I have my four year old daughter with me, so rather than walk I take my car to the old Gasworks development, where I am going to renew my driving licence. It is drizzling, grey March weather. I drive into the car park at the back of the DVLA building. It is convenient, no yellow lines. As I line up the car in one of the bays, I notice a flash of red in the corner of my eye. There is a ferret-faced, unhealthy-looking man watching me park. He is in jeans, a thin waterproof jacket and a baseball cap. As I switch off the engine, he turns away and goes into the architect’s office next door. We hurry through the damp and into the agency. My business is concluded unexpectedly quickly and smoothly; we queue for around ten minutes and are out of the building within fifteen.
I help my daughter into the child seat in the back, drops of rain falling on my neck as I fumble with the clips. It is only when I go round to my side of the car that I see it. I have been clamped. I experience simultaneous dismay, guilt, fear, rage, powerlessness. The ugly yellow boot gives me two fingers: Fuck You. There is a notice which calmly informs me that I will have to pay £80 to be released. There is nothing to be done; I ring the number, explain where I am, and in a couple of minutes the men arrive. The first one to appear is a thug; he is tall, brawny, bearded, tattooed, wearing a black jacket and jeans. Arms folded, he takes up position within striking distance, and glares at me as if I have just spat on his boots. He wants me to start something. I instantly recognise the second man in his red waterproof.
He is ignorant from the outset, goading me. He explains to me that I must pay now or I don’t get released. I have no money on me and my cards are at home. It is not his problem; no payment, no car. And if I don’t get back before 5.30 he will keep the car overnight and the release fee will go up to £120. I ask why he clamped me, and why he didn’t warn me when he saw me parking there. It is not his job. The car park is reserved for clients of the architects. He points to a notice up on the wall. Can I not read? I hadn’t seen it. I am ripping, but remain outwardly calm. I fantasize clever remarks, retribution, summary justice, the guillotine. It is 4.45 and we need to get moving; I need the car for work tomorrow. I take the wee girl out of the car again, zip up her raincoat. I explain the situation to her as best I can, and we walk off up the Ormeau Road in the gathering gloom; it is raining harder now. She is soon tired and I carry her most of the way. When we reach home I find my wallet, and ring a cab. On the way back down the road the driver tells me a story about the clamper; he is infamous.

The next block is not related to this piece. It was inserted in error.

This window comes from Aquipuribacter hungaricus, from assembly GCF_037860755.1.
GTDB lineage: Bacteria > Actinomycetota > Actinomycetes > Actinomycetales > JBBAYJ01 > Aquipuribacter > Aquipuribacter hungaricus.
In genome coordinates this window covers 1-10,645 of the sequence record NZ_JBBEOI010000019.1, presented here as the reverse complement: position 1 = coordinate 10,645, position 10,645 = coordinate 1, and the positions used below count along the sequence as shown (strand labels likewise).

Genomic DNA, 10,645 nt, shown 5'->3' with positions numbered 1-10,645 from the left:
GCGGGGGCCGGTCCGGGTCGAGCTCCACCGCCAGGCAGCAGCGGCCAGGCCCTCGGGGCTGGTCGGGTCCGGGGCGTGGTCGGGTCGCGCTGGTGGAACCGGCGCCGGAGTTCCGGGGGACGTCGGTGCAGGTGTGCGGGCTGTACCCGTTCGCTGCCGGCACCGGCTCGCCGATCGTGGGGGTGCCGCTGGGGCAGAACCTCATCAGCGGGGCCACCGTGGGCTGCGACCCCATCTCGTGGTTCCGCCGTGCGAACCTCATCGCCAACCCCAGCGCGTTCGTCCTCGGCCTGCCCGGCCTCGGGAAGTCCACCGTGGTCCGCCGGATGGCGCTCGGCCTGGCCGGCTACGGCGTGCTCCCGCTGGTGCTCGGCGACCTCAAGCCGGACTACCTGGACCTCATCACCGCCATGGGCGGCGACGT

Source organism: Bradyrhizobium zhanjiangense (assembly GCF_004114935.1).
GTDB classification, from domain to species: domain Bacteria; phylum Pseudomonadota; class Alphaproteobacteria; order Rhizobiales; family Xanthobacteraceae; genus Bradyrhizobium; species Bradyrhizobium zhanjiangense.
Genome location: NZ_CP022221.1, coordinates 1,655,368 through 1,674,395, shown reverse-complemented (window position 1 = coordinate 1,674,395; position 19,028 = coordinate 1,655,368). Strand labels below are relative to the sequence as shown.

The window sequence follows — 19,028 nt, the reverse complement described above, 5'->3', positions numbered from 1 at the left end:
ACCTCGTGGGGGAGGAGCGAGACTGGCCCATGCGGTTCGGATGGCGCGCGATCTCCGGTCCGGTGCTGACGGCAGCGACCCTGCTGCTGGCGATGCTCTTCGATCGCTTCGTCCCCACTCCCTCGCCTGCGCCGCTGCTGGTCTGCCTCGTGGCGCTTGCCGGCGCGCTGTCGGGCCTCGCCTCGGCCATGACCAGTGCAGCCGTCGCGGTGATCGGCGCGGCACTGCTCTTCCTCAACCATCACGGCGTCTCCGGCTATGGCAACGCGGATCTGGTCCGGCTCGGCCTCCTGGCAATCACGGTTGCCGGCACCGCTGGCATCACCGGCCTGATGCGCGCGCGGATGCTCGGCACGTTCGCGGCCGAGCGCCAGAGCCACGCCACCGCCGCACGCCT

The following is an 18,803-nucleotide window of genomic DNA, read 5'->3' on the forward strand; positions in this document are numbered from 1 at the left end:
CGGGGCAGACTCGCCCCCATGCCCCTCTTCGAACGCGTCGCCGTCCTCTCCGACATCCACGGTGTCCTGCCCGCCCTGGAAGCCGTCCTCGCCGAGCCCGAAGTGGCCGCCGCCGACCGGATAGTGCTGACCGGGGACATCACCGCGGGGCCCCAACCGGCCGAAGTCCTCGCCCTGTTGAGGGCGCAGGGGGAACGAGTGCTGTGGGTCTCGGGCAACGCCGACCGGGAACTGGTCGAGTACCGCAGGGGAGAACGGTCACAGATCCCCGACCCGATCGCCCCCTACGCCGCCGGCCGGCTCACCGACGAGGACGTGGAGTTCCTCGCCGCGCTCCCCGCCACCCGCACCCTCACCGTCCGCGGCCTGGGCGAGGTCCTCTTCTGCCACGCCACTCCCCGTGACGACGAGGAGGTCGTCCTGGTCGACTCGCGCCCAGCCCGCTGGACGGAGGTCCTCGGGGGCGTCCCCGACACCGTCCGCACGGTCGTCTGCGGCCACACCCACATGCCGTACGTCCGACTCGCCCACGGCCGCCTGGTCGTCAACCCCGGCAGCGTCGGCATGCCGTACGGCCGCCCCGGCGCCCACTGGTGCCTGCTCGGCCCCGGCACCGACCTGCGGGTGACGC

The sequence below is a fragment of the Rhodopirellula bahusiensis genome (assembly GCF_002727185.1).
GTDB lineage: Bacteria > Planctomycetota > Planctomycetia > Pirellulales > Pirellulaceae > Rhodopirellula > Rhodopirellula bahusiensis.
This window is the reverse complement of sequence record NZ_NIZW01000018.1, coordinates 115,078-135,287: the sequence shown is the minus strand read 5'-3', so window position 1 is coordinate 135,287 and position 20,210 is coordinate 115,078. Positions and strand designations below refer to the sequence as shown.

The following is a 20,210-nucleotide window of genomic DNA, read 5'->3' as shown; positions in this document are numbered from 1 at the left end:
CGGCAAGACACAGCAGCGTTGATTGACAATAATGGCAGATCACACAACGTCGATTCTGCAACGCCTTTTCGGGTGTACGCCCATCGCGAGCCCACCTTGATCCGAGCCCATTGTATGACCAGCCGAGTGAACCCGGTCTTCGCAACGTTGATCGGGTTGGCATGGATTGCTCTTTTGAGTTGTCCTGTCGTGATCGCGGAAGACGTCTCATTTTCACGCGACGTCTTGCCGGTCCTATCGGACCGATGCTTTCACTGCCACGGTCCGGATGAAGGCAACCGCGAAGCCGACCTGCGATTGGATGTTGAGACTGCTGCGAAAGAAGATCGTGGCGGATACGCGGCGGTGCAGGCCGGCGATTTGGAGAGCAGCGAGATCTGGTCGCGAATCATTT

We get back to the car in time. I put my daughter back into her seat and ring the number again. The clamper returns and takes my payment, gives me a receipt. He is alone this time; obviously I pose no threat. I ask him about the incident the taxi driver had related to me, and the clamper laughs. He’s had the lot. Been threatened with screwdrivers, knives, told he was going to get his knees done, his house burned down. He loves his job, finds this stuff amusing. When the punters get violent, he just calls the peelers and they sort it out. He is impervious to threats and insults, unmoved by pleading or hard luck stories.
I try to imagine what will happen when he gets home tonight. Will he phone his ma for a chat, smoke a fag and watch the snooker, maybe dandle a baby on his knee, or go out with his mates and return home blocked to torture his wife? I have no idea. I cannot think of the possibility of his existence outside the Gasworks, and suddenly realise that we have been in another world, where humanity does not exist. It is monochrome. There is no god, no karma, no bad luck, only the cold steeliness of rules and procedures. His life is simple, unfettered by human complexities. Unclamped.